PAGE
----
Narela: What’s Wrong With Delhi’s 3rd Sub-city?
The Narela Sub-city in Delhi’s North is a classic example of faulty and visionless city planning and shoddy execution and implementation of the plans made for the area. The sub-city’s poor infrastructure and lack of even basic facilities have made the area almost ‘unlivable’ and incredibly ‘unattractive’ in the eyes of prospective home buyers and residents.
Strangely, there is everything in DDA’s development plan for Narela: district centres, community centres, an international exhibition centre, a trade conference centre, a hi-tech park, social-cultural centres, a court complex, a government office site, etc. However, as it’s clearly evident, everything remains just on paper after all these years.
Spread over an area of 9866 hectares, the Narela sub-city, located in the North Delhi district of Delhi, forms the border of Delhi with Haryana.
Neighbouring Haryana in north-west Delhi — nearly 42 km from Delhi’s heart, Connaught Place — Narela, is still a ‘distant town’, for the resident of the place, that’s far away from the main city of Delhi--emotionally and physically.
It was developed as the third mega sub-city project of DDA in the urban extension project of Delhi, after Rohini sub-city and Dwarka sub-city.
Close to 79.2% of the total population of Narela Tehsil lives in urban locations, while 20.8% live in rural regions.
Located just off the Grand Trunk (GT) Road, its location made it a key market town for the surrounding areas, during the 19th century, which it still keeps.
During the mid-19th century, Narela was a tehsil and prosperous market town. At 31.2 km, it was the nearest town to the capital Delhi. People from neighbouring villages went to Narela to purchase provisions and sell their agricultural produce at the Narela Mandi (agricultural market), a practice which continues to date.
What’s Wrong With Delhi’s 3rd Sub-city?
Narela was developed to ease the pressure of population on the main city of Delhi and give the residents of Delhi another good option to live in a clean and large area within their budgets in the properties developed by DDA. In Narela, one can still buy DDA LIG and MIG Flats for 18-23 and 42-45 lakhs, as per Mr. Govind Kundu, from RK Properties, Pocket 1 Narela, New Delhi. For these size DDA flats one has to spend at least 45-60 lakh and 85-1.20 crore rupees in Dwarka and Rohini.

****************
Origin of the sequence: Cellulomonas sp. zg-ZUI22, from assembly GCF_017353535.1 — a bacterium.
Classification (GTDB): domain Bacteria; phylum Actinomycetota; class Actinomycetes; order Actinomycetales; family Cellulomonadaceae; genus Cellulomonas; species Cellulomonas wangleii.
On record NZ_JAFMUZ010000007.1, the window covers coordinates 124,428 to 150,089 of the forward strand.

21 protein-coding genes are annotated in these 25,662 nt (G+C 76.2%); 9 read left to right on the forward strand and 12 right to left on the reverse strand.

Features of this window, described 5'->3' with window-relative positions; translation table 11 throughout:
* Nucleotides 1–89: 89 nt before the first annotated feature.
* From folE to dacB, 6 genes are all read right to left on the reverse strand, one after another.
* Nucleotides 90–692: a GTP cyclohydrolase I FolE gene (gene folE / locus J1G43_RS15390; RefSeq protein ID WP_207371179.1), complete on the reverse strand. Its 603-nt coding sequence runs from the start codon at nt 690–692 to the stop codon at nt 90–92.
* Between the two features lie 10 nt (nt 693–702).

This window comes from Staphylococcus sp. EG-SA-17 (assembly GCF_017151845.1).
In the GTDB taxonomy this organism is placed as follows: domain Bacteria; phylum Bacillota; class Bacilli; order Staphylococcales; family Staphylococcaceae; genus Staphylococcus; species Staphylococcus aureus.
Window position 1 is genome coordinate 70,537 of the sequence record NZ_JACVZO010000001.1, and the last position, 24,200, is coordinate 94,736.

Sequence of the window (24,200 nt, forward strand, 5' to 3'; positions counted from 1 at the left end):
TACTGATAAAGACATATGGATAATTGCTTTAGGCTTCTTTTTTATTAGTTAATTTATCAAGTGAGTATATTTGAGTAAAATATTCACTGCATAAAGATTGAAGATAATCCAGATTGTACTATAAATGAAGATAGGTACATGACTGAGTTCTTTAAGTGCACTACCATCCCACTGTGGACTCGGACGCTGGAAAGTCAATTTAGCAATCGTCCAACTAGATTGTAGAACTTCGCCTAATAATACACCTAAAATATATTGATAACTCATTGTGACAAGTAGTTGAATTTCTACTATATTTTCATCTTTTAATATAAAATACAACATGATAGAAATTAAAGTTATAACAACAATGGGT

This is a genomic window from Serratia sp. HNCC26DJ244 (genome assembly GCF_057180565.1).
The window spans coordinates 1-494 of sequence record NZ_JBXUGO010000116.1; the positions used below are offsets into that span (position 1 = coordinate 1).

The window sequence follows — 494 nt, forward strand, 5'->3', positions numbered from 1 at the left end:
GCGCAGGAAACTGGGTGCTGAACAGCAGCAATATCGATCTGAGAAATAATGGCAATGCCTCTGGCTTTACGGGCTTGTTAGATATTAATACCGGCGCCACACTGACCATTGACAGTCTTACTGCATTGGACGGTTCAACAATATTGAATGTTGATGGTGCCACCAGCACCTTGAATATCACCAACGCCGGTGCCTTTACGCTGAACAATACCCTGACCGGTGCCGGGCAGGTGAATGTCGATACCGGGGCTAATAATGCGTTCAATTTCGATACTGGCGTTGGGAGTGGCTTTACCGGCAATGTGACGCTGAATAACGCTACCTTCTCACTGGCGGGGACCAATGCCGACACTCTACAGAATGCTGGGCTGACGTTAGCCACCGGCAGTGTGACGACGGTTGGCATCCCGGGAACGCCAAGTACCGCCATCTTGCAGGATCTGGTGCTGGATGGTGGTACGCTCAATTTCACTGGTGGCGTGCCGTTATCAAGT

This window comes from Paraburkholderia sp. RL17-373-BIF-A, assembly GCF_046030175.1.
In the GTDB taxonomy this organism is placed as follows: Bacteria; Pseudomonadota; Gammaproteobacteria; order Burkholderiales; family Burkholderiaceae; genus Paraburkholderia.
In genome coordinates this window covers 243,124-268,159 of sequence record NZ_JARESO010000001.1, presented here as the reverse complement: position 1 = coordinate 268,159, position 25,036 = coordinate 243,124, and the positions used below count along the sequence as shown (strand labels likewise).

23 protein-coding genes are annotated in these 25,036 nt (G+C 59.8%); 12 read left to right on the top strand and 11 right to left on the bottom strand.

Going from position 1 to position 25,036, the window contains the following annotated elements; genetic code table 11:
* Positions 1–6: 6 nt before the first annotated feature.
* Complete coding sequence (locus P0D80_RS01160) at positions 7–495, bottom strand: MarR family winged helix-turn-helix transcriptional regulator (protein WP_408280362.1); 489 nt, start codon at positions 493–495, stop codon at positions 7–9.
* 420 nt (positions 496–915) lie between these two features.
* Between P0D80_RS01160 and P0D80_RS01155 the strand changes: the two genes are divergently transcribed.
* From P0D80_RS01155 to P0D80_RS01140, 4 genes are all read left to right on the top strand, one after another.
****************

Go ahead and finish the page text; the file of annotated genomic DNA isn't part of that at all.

But poor planning, lack of proper transport system or poor connectivity with the rest of the city and absence of work opportunities and entertainment hubs and facilities--in the form of hospitals, shopping malls, markets, etc.--has meant that the area has failed to attract people to move in.
The result: large parts of the sub-city remain unoccupied or sparsely populated. In fact, some areas in the areas in Narela developed by DDA have occupancy as low as 10% even today. No wonder, Narela is often referred to as a Ghost Sub-City.
The near absence of Delhi’s lifeline Metro in Narela is another reason why the area has still not attracted people to reside and do business and jobs here. The nearest metro station to Narela in Delhi is Pitampura, which is a distant 19 km away. Samaypur Badli Metro station, another metro station that connects the sub-city with the remaining areas of Delhi--is also quite far away, 19 km away from Narela.
There is problem of traffic jams also; the place is incredibly crowded, too. Narela, like other places in Delhi, faces serious traffic congestion problem.
The good news is that after the opening of the Narela RoB-cum-flyover there has been somewhat smooth connectivity between the densely populated Narela and Bawana. Earlier, there used to be traffic congestion in the area as the railway crossing was a bottleneck on the way.
Narela is also isn’t well developed, and, as mentioned earlier, has poor infrastructure and services.
No wonder Narela, which was earlier renowned for its red chilly crops, big orchards and ponds, has nowadays earned the nickname of a ‘ghost town’. The ‘sub-city’ looks rather well-planned on the face of it — broad roads, green open spaces, and lovely parks. Still, majority of the people who shifted to the place inform that life in Narela isn’t something to feel happy about.
Almost not a single thing is right with the sub-city of Narela. Urgent action is needed to make some drastic changes in DDA’s and the concerned civic bodies’ approach to inject life in the ‘ghost city’ of Narela and make it at par--if not better--than Delhi’s other sub-cities, i.e., Dwarka and Rohini—the well-known sub-cities of Delhi which are doing very well and which have emerged as favourite residential and commercial places for the people of the capital.